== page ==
June 8, 2014 was opening day for the El Segundo Museum of Art (ESMoA) SCRATCH exhibit, featuring original art from contemporary Los Angeles (L.A.) street and tattoo artists. While graffiti as art has slowly found acceptance and appreciation by many in the zeitgeist, its inclusion in and on museum walls has been practically non-existent. Who knows? In 500 years students of art history may be studying the forward-thinking museums, like ESMoA, as one of the first museums willing to showcase graffiti art exhibits, like SCRATCH.
It took almost two years from idea to SCRATCH exhibit opening. It began with Ed Sweeney noticing that some street artists would carry black books used to record their art ideas. Sometimes the black books would also include tags by other graffiti artists. Ed queried Marcia Reed, chief curator at Getty Research Institute, for interest in creating something similar to the street artists' black books. The creation could be considered a curation of a snapshot in time of current L.A. street art.
David Brafman, Ph.D., rare books curator at the Getty Research Institute, was brought into the mix to bring the project to life. He being the same David who stood on the art covered floor of ESMoA to share the story of the events leading up to the SCRATCH exhibit and to voice appreciation for those who helped him bring the vision to life.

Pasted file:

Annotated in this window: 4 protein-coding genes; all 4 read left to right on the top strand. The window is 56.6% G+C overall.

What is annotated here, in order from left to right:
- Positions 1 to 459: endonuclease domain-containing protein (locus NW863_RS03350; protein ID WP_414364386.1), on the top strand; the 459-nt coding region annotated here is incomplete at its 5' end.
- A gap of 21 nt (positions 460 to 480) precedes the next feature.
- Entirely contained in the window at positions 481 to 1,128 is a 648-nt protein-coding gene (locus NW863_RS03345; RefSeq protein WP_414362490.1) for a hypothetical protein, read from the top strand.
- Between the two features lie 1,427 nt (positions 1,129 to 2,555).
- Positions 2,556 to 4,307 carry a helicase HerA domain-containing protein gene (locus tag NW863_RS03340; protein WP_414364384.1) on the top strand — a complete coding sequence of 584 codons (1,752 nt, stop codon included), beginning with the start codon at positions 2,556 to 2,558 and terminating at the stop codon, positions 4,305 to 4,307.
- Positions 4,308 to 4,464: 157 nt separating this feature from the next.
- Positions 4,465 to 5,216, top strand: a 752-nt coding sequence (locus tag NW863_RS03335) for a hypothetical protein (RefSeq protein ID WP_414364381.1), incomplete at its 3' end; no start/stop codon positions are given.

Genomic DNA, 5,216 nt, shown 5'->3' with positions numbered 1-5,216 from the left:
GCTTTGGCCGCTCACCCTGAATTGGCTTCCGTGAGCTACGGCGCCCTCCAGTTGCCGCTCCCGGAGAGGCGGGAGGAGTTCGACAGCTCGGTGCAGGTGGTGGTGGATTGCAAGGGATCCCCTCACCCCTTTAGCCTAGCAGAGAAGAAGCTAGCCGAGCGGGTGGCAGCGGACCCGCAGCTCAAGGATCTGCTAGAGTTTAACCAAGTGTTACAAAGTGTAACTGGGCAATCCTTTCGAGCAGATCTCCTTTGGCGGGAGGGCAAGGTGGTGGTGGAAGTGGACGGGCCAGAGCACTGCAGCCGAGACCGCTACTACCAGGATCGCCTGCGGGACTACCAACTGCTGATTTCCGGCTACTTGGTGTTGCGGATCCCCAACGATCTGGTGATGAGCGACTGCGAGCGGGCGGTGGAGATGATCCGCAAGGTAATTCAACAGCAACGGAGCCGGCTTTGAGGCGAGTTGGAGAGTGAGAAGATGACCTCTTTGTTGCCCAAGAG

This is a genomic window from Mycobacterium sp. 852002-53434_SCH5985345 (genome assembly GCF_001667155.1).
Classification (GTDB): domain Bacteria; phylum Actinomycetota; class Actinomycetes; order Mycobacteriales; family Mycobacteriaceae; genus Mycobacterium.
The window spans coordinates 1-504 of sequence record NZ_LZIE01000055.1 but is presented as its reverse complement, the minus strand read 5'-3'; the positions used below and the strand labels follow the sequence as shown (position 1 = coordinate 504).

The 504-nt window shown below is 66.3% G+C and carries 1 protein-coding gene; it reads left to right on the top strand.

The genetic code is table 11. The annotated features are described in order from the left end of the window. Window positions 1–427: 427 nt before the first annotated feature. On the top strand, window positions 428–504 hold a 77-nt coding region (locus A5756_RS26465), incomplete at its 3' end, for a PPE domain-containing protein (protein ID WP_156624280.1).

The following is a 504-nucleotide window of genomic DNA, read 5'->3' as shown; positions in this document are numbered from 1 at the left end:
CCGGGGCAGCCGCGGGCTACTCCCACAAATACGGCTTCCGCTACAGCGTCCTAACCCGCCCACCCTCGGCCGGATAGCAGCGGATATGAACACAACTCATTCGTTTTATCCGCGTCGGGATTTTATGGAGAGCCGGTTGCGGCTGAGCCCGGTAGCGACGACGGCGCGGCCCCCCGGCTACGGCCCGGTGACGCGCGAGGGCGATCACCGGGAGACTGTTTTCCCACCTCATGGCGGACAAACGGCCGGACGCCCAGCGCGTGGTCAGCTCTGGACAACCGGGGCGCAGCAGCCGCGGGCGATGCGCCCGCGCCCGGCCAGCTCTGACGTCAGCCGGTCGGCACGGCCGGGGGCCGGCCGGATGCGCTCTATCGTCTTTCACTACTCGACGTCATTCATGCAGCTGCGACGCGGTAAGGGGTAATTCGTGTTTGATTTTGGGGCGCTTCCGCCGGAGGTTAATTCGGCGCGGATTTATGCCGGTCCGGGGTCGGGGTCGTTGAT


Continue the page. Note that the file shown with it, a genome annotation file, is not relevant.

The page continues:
David saw similarities with the black books graffiti artists were creating and with a 16h century manuscript from the vaults of the Getty Research Institute called a liber amicorum (book of friends).
Daniel also shared the art covered floor of ESMoA with a couple of the SCRATCH exhibit contributing artists, who also spoke to the gathered group. One artist shared how grateful he was for the exhibit and the opportunity to contribute. He shared that he had grown up in less than ideal circumstances which included being a foster child who never knew his mother or father.
In response to that remark someone in the crowd yelled out,
"I'll adopt you."
As laughter died down, he continued on that the black book is like a dream come true for him. This artist will have his art in the Getty Museum (which will become the permanent home for the black book).
Graffiti artists are all too aware that the art they create on the street is by nature: temporary. The black book is a great way for them to more permanently capture and record their creations. The official Getty Black Book is a leather-bound book that includes 143 original drawings by contemporary L.A. street and tattoo artists.
In the ESMoA two floors tall by 20 ft. wide museum space the SCRATCH exhibit is a veritable feast for the eyes. In addition to street art on the museum walls and floor, the L.A. Liber Amicorum (a.k.a. the Getty Graffiti Black Book) is on display under glass with a mounted, adjacent iPad that allows you to digitally flip through the contents of the black book.